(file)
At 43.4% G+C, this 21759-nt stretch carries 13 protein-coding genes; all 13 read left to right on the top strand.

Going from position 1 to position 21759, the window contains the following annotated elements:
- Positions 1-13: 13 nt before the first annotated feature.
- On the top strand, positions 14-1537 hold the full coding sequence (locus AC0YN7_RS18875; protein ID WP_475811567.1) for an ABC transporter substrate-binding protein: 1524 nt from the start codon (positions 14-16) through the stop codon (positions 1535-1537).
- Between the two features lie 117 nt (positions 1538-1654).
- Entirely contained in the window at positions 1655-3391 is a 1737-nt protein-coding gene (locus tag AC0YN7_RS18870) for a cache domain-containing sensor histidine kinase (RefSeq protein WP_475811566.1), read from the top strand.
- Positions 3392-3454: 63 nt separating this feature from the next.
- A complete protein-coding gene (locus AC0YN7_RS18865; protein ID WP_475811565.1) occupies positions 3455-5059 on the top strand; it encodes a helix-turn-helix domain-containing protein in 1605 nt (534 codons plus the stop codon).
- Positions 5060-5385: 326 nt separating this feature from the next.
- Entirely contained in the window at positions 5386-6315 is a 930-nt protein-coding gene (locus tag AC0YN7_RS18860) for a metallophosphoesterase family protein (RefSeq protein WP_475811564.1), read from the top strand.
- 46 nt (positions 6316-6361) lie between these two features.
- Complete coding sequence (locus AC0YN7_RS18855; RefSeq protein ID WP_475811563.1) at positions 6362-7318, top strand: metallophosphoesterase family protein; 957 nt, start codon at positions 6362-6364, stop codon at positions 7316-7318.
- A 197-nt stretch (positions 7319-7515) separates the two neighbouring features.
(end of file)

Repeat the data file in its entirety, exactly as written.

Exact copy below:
At 43.4% G+C, this 21759-nt stretch carries 13 protein-coding genes; all 13 read left to right on the top strand.

Going from position 1 to position 21759, the window contains the following annotated elements:
- Positions 1-13: 13 nt before the first annotated feature.
- On the top strand, positions 14-1537 hold the full coding sequence (locus AC0YN7_RS18875; protein ID WP_475811567.1) for an ABC transporter substrate-binding protein: 1524 nt from the start codon (positions 14-16) through the stop codon (positions 1535-1537).
- Between the two features lie 117 nt (positions 1538-1654).
- Entirely contained in the window at positions 1655-3391 is a 1737-nt protein-coding gene (locus tag AC0YN7_RS18870) for a cache domain-containing sensor histidine kinase (RefSeq protein WP_475811566.1), read from the top strand.
- Positions 3392-3454: 63 nt separating this feature from the next.
- A complete protein-coding gene (locus AC0YN7_RS18865; protein ID WP_475811565.1) occupies positions 3455-5059 on the top strand; it encodes a helix-turn-helix domain-containing protein in 1605 nt (534 codons plus the stop codon).
- Positions 5060-5385: 326 nt separating this feature from the next.
- Entirely contained in the window at positions 5386-6315 is a 930-nt protein-coding gene (locus tag AC0YN7_RS18860) for a metallophosphoesterase family protein (RefSeq protein WP_475811564.1), read from the top strand.
- 46 nt (positions 6316-6361) lie between these two features.
- Complete coding sequence (locus AC0YN7_RS18855; RefSeq protein ID WP_475811563.1) at positions 6362-7318, top strand: metallophosphoesterase family protein; 957 nt, start codon at positions 6362-6364, stop codon at positions 7316-7318.
- A 197-nt stretch (positions 7319-7515) separates the two neighbouring features.